Kathryn Stockett – The Help
Length: 530 pages
Genre: Historical Fiction
Started/Finished: 04 January 2012
Where did it come from? The library booksale.
Why do I have it? I’d seen the millions of people who loved it, of course, plus my mom insisted I go see the movie, which I really enjoyed.
How long has it been on my TBR pile? Since 29 October 2011.
No one wants to know
which of their dirty secrets
the maid has found out.
Summary: All of Skeeter Phelan’s friends are busily getting married and having babies, while Skeeter’s got bigger plans: she wants to be a writer. But in 1960s Jackson, Mississippi, that’s easier said than done. Skeeter gets a job writing the cleaning advice column for the local paper, but she knows nothing about cleaning, so she turns to her friend’s housekeeper, Abilene. The more they talk, the more Skeeter becomes aware of the unfair practices and daily indignities of being a black housekeeper for a white woman in the Civil-Rights-era South. When an editor tells Skeeter to write about the things that bother her, but that no one else notices, she gets a dangerous idea: what about a book that describes the point of view of the help? She talks Abilene into it, but neither of them have any idea what they’re getting themselves into, and what the repercussions of their collaboration could wind up being.
Review: I was bound and determined not to be charmed by this book. I’d seen everybody love it, but I said to myself, “Self, this book is going to be all charming and emotionally manipulative and it’s going to try really hard to make you love it despite yourself, so don’t let it, okay?” And so that’s the mindset that I went into this book with, and guess what? I failed. This book charmed me right out of my stubbornness.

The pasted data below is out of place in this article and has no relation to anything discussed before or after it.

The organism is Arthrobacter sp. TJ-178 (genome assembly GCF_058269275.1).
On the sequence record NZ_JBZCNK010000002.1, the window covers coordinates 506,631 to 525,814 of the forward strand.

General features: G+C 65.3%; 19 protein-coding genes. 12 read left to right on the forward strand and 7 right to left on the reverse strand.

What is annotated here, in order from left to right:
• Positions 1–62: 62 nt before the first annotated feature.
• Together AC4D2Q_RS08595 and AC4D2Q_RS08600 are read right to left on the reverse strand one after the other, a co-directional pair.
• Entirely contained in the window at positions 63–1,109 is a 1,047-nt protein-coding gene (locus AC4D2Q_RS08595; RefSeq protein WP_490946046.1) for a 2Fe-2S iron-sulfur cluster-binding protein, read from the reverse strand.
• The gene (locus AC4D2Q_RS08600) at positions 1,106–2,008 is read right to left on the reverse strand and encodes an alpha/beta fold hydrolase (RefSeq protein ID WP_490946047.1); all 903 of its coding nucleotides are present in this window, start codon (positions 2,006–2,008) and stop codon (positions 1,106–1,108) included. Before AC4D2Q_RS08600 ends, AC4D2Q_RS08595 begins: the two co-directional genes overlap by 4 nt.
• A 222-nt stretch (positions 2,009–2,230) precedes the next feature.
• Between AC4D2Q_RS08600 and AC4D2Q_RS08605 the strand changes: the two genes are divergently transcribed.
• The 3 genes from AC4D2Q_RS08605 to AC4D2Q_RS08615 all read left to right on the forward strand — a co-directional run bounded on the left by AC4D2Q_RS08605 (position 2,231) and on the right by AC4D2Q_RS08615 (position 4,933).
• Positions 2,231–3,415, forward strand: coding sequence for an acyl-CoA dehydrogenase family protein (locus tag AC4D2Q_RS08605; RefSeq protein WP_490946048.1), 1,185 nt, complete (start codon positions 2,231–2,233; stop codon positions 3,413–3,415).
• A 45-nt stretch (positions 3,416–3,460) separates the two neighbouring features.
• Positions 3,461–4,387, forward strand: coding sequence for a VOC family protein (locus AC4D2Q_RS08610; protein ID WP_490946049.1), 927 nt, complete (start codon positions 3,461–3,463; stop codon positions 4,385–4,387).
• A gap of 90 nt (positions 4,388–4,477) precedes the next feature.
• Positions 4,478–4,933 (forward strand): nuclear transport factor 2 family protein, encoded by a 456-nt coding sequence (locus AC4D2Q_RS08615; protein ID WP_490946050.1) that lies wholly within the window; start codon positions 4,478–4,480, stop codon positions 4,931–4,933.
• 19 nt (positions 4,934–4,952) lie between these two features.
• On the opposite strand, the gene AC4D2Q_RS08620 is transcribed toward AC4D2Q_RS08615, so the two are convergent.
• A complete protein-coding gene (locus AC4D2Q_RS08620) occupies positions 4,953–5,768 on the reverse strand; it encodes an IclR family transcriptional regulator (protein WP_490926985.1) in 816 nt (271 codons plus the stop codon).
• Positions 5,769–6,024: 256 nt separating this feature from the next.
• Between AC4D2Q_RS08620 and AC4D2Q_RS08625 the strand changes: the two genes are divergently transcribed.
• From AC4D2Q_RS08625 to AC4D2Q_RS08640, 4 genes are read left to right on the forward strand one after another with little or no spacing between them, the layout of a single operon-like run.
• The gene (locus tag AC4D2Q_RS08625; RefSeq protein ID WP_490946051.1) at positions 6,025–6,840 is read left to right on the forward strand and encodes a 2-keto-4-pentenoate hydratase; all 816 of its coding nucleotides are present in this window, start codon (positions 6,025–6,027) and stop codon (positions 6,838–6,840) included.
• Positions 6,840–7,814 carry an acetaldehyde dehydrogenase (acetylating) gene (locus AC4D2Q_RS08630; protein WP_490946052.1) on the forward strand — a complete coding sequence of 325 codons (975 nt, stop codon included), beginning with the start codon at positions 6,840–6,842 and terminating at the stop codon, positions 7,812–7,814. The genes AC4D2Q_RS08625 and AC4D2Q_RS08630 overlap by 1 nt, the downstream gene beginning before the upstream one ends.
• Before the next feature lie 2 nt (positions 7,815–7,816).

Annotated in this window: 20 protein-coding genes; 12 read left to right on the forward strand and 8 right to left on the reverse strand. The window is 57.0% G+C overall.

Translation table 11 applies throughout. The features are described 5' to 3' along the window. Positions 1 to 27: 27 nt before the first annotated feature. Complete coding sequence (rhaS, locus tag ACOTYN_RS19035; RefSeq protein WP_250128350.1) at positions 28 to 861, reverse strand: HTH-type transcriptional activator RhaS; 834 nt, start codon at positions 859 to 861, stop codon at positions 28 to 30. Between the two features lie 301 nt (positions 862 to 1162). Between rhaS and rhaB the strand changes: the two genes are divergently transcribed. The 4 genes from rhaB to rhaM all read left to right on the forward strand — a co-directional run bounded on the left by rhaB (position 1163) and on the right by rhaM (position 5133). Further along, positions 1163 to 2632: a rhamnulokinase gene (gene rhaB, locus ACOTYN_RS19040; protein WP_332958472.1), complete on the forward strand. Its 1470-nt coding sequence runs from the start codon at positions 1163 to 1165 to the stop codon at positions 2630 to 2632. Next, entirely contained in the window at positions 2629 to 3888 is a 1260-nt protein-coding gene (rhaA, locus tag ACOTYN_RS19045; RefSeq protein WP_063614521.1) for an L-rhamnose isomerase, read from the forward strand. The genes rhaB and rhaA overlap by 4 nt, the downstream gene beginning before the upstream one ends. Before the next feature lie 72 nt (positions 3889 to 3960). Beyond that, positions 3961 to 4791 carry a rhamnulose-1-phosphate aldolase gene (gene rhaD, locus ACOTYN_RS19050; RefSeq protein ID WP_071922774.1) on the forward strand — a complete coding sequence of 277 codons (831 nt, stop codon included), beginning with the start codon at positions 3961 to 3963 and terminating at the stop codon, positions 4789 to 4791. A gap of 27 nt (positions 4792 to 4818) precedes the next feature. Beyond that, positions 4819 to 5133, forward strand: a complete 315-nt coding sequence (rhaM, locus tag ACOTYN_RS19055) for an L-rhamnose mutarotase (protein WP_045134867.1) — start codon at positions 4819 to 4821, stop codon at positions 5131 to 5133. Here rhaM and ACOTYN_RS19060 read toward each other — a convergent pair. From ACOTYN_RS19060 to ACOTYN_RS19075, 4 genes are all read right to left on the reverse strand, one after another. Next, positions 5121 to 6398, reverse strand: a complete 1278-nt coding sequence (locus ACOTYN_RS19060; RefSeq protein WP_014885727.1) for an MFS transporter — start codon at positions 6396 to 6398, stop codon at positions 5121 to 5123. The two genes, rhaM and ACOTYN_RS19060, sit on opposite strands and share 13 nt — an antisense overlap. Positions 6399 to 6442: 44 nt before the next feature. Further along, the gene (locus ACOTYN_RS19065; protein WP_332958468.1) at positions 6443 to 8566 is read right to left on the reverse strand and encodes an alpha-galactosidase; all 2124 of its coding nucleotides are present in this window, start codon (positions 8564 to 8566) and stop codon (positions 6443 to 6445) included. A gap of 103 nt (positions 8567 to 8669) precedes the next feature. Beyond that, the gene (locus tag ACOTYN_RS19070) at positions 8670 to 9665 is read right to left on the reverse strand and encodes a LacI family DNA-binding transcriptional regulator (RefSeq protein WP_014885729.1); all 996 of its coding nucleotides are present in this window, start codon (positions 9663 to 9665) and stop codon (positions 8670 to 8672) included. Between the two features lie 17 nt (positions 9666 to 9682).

(Actually, in the spirit of honesty, I had this conversation with myself about the movie first. And then I was all “Self, the movie charmed you despite your best intentions, and left you all sniffly in the theater, and you know the book is going to be the same, so really, let’s resist having our heartstrings tugged this time, okay?” And then I failed at that too.)
So, yeah. This book was thoroughly charming, and my heartstrings did wind up getting tugged, but I came out of it feeling like it had earned its emotional moments (one of which happened while I was reading in public. Allergies, I swear!) Stockett is very good at creating a sense of place and of moment with her writing, and her prose flows easily and naturally. I was a little bit worried, originally, since Abilene’s sections are written in dialect, which can so easily go wrong, but Stockett uses it effectively, letting it add to Abilene’s voice without overwhelming it.
There were times throughout the book that made me feel like the whole thing was an exercise in racial apologetics: “See, not all white people are horrible racists, even in the South!” And, to her credit, in a note at the end Stockett addresses the issue of a white woman presuming to speak for generations of black women. Racial issues form the core of this book, and while they’re not something on which I feel particularly qualified to speak, I did appreciate Stockett bringing to light a side of our history and culture that I had never before considered. 4.5 out of 5 stars.
Recommendation: Neither near-historical fiction nor Southern fiction are usually my thing, but I wound up really enjoying this book, so if it even vaguely appeals, it’s worth reading.
Other Reviews: Because I am practically the last person on the planet to read this book, there are tons of other reviews at the Book Blog Search Engine.
Have you reviewed this book? Leave a comment with the link and I’ll add it in.
First Line: Mae Mobley was born on a early Sunday morning in August, 1960.
Vocab: (see the whole list)
- p. 252: “She is almost my height in her peau de soie heels.” – A soft silk fabric of satin weave having a dull finish.
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